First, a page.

If you qualify for a VA mortgage loan, sponsored by the Department of Veteran Affairs, you will get an excellent deal on rates and terms. For example, VA loans can require as little as no down payment, do not have a specific credit score minimum, and have very forgiving debt-to-income ratio qualifications. You will not have to pay private mortgage insurance (PMI) with a VA loan, either. However, VA mortgages do come with their own fees. Here’s what you need to know before you close on your loan:
VA Funding Fee
While most loans with a down payment of less than 20% require borrowers to pay PMI (a protection to the lenders against default and loss), VA loans do not. Instead, they have their own “VA funding fee,” a one-time charge that helps to lower the cost of the mortgage and provide a little of that loss protection.
The amount of the fee is based on the size of your down payment. It is true that VA loans do not require down payments, but your funding fee will decrease if you do make a significant contribution up front. For first time VA loan applicants, if your down payment is less than 5% of the loan amount, the funding fee will be 2.3% of the loan. If your down payment is between 5% and 10%, the fee is 1.65%, and if your down payment is more than 10%, the fee is only 1.4%. For example, if your mortgage amount is $300,000, the different fee prices would be $6,900, $4,950, and $4,200, respectively.
If you are refinancing with a VA loan, you will also be subject to VA funding fees.
This money can be paid either upfront when the loan closes, or it can be rolled into the loan total. The latter option is easier for getting into a home sooner, but it will increase your monthly mortgage and you will end up paying more over time with all the interest.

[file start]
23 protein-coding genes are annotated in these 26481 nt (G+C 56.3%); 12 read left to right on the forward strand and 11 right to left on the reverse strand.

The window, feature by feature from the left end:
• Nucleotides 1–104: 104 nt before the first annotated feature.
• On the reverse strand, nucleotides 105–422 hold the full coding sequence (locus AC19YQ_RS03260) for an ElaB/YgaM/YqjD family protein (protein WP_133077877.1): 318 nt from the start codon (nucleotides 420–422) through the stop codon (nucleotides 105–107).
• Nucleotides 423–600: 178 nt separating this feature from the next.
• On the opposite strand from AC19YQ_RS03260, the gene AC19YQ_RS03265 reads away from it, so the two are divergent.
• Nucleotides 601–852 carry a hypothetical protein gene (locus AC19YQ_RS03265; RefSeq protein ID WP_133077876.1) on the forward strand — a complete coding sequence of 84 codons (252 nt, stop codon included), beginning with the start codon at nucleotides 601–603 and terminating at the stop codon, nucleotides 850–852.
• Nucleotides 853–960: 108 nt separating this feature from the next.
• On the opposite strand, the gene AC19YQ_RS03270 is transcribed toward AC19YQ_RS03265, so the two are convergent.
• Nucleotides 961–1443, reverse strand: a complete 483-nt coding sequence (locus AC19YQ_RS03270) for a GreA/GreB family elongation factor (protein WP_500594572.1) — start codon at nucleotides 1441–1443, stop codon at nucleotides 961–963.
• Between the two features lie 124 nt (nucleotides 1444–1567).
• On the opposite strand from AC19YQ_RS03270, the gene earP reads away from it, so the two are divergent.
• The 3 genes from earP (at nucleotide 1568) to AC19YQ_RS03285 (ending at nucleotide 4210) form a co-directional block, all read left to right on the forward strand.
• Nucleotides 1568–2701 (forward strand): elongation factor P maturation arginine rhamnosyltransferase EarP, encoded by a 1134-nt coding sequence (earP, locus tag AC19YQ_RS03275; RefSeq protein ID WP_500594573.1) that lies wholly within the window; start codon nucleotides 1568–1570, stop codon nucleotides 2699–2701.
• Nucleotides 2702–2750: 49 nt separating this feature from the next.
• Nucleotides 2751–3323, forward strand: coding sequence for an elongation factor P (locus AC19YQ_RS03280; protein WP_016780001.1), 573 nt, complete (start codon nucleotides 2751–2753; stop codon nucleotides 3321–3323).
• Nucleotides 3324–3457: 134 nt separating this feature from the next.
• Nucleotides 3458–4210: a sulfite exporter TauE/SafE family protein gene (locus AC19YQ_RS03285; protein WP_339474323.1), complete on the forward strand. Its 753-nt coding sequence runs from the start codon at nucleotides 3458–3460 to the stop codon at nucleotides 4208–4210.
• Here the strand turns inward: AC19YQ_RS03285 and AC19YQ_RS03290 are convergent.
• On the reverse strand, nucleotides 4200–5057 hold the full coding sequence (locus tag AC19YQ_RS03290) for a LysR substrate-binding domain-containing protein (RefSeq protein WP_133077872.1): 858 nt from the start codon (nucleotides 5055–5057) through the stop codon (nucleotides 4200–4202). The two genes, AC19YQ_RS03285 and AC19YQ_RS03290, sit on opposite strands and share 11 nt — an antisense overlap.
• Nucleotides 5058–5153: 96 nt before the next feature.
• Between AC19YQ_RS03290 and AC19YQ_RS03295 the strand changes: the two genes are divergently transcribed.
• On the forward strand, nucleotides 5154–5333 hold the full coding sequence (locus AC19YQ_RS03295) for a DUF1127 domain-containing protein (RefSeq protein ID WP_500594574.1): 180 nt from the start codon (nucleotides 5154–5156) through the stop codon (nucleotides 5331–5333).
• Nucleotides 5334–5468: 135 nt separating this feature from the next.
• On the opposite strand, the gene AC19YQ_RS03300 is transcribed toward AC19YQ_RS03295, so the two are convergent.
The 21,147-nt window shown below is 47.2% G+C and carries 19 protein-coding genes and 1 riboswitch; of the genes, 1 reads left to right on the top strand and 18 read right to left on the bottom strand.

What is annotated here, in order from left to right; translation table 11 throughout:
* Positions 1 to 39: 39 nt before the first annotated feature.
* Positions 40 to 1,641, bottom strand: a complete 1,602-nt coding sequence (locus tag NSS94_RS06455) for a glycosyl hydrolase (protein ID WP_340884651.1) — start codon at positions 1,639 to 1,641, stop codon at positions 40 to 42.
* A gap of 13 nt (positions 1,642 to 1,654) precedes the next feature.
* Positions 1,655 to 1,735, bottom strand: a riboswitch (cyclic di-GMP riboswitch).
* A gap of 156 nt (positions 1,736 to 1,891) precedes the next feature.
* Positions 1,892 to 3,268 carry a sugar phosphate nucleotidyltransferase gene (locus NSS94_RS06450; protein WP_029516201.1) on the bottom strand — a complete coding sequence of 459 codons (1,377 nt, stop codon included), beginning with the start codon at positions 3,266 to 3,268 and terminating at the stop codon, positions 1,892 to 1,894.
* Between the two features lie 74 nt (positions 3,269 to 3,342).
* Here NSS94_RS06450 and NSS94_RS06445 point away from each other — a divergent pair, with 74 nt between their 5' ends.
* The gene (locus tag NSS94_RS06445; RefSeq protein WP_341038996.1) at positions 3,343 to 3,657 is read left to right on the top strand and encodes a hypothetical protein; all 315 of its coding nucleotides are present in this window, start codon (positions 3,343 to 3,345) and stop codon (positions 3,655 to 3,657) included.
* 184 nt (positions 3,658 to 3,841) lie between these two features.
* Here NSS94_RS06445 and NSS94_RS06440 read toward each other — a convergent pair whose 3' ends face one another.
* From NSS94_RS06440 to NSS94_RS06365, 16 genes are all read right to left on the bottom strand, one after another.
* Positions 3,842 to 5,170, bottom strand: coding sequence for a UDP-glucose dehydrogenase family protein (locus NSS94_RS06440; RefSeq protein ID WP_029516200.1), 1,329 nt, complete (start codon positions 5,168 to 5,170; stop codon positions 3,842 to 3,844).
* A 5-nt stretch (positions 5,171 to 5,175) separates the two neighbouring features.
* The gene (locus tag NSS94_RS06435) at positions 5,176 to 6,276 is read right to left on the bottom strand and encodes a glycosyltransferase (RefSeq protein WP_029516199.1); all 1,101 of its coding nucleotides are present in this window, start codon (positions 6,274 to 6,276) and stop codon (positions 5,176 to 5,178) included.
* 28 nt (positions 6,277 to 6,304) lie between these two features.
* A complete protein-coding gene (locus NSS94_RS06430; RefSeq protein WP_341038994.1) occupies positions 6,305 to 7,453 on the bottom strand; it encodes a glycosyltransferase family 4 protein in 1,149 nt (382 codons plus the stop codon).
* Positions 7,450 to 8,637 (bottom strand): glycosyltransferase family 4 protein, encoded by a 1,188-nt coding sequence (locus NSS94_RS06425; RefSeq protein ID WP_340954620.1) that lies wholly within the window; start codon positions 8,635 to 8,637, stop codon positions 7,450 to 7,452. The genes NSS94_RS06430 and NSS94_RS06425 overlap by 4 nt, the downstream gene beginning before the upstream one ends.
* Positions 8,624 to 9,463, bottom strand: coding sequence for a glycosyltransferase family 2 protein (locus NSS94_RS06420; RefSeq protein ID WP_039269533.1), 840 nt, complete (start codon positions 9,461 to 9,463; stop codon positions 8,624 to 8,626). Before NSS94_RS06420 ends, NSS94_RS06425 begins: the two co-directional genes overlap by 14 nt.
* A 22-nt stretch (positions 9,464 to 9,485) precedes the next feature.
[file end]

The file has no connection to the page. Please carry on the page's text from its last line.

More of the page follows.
Funding Fee Exceptions
- There are some cases where you do not have to pay the VA funding fee. The following individuals are exempt from the fee:
- Those receiving VA compensation for a service-connected disability.
- Those who are eligible for VA compensation due to a service-connected disability but are receiving retirement or active-duty pay instead.
- The surviving spouse of a veteran who died in service or from a service-connected disability, or who was totally disabled and the spouse is receiving Dependency and Indemnity Compensation.
- A service member with a proposed or memorandum rating with eligibility for compensation because of a pre-discharge claim.
- Those on active duty who have received the Purple Heart.
As with traditional loans, there are also fees in the form of closing costs with VA loans. These include the loan origination fee, any discount points used for buying down the interest rates, credit report pulling costs, VA appraisal fees, hazard insurance, state and local taxes, title insurance, and recording fees. Some of these fees can be negotiated, but most are standard. Closing costs can range between 3%-5% of the loan total. On that same $300,000 loan, that means you can expect to pay anywhere from $9,000 to $15,000. You may be able to roll some or all of the closing costs into your loan so that you don't have to pay the closing costs out of pocket at closing.
Give us a call today and we can give you an idea of the fees you will pay with your VA loan.
These materials are not from HUD, VA, or FHA and were not approved by HUD or any other government agency.